Safety and preparedness tips for the solar eclipse
September 28, 2023
With six years since the last solar eclipse, state officials are warning Texans to prepare for the Oct. 14 event as it is expected to draw thousands to the Lone Star State.
The Texas A&M AgriLife Extension Service’s Disaster Assessment Recovery, DAR, unit, along with state emergency preparedness officials, urge individuals to be mindful of increased traffic and resources leading up to and the day of the event.
For context, in 2017, the last solar eclipse in the U.S., the state of Kentucky saw a 222% increase in automobile traffic while Tennessee saw more than 1 million visitors for eclipse events.
“In Texas, we are anticipating significant increases in roadway traffic, potentially causing delivery delays, as well spikes in fueling locations, hotels, restaurants and other venues as visitors position themselves for this unique event,” said Bryan Davis, AgriLife Extension DAR area chief south region. “Additionally, people should be prepared for more unexpected impacts like increased strains on cellular service.”
The annular, or ringed shaped, solar eclipse, when the moon passes between the Sun and Earth, but does not completely cover the sun, is predicted to begin Oct. 14 at 10:23 a.m. and conclude at 1:33 p.m. It is best viewed from the west regions of Texas, according to officials. The Texas Parks and Wildlife Department has compiled state park viewing locations. It will be visible in San Antonio at 11:54 a.m. for approximately 4 minutes and 21 seconds.
Next year, a total solar eclipse event, when the moon passes between the sun and earth completely blocking the face of the sun, is expected to begin April 8 and will be visible from Kerrville at 1:32 p.m. for relatively 4 minutes and 25 seconds.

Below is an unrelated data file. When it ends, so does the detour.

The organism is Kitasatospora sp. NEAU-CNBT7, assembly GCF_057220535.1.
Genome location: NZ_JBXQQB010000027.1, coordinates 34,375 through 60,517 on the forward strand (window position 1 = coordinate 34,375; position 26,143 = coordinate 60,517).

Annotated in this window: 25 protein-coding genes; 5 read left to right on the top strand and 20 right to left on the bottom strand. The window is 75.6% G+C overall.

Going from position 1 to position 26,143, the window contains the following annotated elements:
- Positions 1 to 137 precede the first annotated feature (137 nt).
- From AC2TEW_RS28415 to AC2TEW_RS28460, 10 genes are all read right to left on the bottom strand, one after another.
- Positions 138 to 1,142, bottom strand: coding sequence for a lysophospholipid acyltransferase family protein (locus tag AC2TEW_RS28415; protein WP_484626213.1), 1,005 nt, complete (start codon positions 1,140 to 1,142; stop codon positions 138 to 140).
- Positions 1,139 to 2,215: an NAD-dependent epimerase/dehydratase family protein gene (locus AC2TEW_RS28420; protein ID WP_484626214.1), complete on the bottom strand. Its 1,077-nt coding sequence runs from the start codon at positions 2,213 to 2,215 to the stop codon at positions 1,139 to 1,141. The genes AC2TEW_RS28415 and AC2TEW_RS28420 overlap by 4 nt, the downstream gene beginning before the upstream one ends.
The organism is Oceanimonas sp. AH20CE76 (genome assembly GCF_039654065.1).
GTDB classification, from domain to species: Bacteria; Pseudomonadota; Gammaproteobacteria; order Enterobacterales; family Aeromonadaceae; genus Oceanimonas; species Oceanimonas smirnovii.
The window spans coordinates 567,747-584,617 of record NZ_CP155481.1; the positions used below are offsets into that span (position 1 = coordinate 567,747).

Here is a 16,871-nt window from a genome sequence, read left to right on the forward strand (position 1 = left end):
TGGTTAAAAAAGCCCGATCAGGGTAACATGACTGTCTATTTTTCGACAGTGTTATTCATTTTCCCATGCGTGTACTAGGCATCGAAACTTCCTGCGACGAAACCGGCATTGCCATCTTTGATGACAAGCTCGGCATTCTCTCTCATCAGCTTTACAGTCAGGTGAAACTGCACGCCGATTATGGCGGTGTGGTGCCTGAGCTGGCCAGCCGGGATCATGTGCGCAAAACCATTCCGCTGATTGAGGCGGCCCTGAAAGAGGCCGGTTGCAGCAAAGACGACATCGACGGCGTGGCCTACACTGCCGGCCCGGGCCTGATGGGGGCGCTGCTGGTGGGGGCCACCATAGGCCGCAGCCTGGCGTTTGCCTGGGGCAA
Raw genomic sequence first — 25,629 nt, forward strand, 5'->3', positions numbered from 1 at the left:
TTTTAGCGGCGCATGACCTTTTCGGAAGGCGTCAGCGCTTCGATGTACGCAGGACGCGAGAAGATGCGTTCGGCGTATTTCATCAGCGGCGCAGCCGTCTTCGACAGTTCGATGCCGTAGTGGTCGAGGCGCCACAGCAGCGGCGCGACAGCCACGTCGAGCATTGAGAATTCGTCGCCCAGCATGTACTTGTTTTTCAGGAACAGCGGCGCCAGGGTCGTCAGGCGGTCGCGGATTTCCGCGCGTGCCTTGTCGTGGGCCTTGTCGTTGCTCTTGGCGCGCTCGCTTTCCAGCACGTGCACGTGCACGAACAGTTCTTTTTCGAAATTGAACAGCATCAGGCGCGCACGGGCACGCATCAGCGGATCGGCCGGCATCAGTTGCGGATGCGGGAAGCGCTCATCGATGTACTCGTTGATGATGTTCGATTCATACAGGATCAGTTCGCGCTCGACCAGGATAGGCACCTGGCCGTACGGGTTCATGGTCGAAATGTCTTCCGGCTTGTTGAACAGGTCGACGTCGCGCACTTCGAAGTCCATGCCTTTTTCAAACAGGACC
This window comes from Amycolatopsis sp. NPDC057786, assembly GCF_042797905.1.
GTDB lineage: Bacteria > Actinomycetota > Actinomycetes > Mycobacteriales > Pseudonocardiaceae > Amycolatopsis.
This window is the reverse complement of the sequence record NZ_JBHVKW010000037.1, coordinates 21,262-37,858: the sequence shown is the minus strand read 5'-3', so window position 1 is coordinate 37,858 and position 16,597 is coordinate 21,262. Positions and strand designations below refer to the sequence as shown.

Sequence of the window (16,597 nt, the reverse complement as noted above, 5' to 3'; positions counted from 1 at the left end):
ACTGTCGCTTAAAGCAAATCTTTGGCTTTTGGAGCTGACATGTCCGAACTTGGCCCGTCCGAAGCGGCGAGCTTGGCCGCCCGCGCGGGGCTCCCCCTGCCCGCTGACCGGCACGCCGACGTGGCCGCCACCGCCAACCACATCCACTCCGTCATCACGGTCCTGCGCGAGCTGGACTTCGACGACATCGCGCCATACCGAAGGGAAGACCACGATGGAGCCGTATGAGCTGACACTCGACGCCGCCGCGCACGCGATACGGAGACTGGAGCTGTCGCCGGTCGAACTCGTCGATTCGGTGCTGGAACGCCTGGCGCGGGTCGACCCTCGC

Reflecting on lessons learned from the 2017 experience, Davis advises that people wanting to view the solar eclipse should take these precautions.
Because the eclipse is a natural event that only periodically happens, many people love to make an event out of the special day. With that increased excitement, the people of Texas can expect:
- Increased tourists and visitors.
- Increased traffic.
- Maximum capacity in hotels.
- Decreased quality of cellular service.
- Delays in supply chains and deliveries.
Davis said it is best to plan ahead and anticipate higher than normal traffic on highways and commerce at retail businesses. Here are some plan-ahead tips:
- Schedule errands and appointments two to three days before the eclipse.
- Fill up gas tanks.
- Stock up trucks: Make sure oil and transmission levels are full and first aid kits packed as part of basic needs travel.
- Buy and stock up on groceries.
- Know local business and service hours as they might be closed early during the eclipse.
- Have several forms of communication, not only cellular, and know the closest landline.
- Be sure to check the weather.
“We encourage everyone to check the weather in their area prior to the day of the eclipse,” Davis said. “For example, the forecast for the day may be cloudy and the eclipse can only be seen 150 miles west. The weather may impact how you plan to experience the eclipse.”
In the case that there will be an eclipse watching event, Davis suggests these items to carry along:
- Eclipse viewing glasses that meet ISO standards.
- Large amounts of drinking water.
- First aid kit and any necessary medications.
- Sunscreen, sunglasses and hat/visor.
- Snacks and/or food.
- Map and/or directions of the event area. Print hard copy to avoid bad cellular service.
- Comfortable folding chairs and clothing.
- Cash, many online operating systems could be down.
- Bug spray and/or repellant.
In all, the solar eclipse is a rare, natural phenomenon that only comes every so often.
“Make an event of the day, work from home or even take the day off,” Davis said.
Listen to the recent podcast episode Ag Law in the Field hosted by Tiffany Lashmet, J.D., AgriLife Extension law specialist, featuring Davis discussing the upcoming solar eclipse.
*Fatyma Lawal contributed to this report and is part of the Science Influencers program in the Department of Agricultural Leadership, Education and Communications.